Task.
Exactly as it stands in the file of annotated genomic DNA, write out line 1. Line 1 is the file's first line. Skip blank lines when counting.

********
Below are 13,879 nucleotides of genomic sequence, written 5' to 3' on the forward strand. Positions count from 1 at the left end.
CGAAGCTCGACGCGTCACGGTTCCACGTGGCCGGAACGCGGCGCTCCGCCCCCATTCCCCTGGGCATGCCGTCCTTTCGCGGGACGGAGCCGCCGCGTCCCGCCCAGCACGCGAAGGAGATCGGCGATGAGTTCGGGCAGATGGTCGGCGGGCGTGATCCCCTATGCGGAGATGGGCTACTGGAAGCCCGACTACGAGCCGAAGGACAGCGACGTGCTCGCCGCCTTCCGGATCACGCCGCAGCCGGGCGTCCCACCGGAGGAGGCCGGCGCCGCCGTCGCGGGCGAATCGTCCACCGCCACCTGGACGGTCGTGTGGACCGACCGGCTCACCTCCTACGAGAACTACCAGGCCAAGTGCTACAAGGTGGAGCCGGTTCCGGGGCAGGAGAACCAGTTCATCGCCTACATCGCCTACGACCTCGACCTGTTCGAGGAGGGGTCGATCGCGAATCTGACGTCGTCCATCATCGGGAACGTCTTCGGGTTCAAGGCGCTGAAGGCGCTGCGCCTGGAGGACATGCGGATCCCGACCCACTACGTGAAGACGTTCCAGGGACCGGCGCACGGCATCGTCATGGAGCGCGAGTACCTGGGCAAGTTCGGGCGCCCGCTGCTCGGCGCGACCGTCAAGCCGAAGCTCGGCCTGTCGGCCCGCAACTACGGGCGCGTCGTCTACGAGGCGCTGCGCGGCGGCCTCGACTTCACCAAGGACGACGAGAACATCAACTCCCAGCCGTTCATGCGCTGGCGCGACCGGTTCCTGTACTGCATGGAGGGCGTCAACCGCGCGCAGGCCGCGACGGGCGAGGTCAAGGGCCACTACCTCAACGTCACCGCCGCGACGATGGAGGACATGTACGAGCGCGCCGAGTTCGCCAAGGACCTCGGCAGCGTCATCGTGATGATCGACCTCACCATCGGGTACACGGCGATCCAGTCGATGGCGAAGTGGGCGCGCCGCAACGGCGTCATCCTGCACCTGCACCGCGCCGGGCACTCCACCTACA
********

Below are 13,879 nucleotides of genomic sequence, written 5' to 3' on the forward strand. Positions count from 1 at the left end.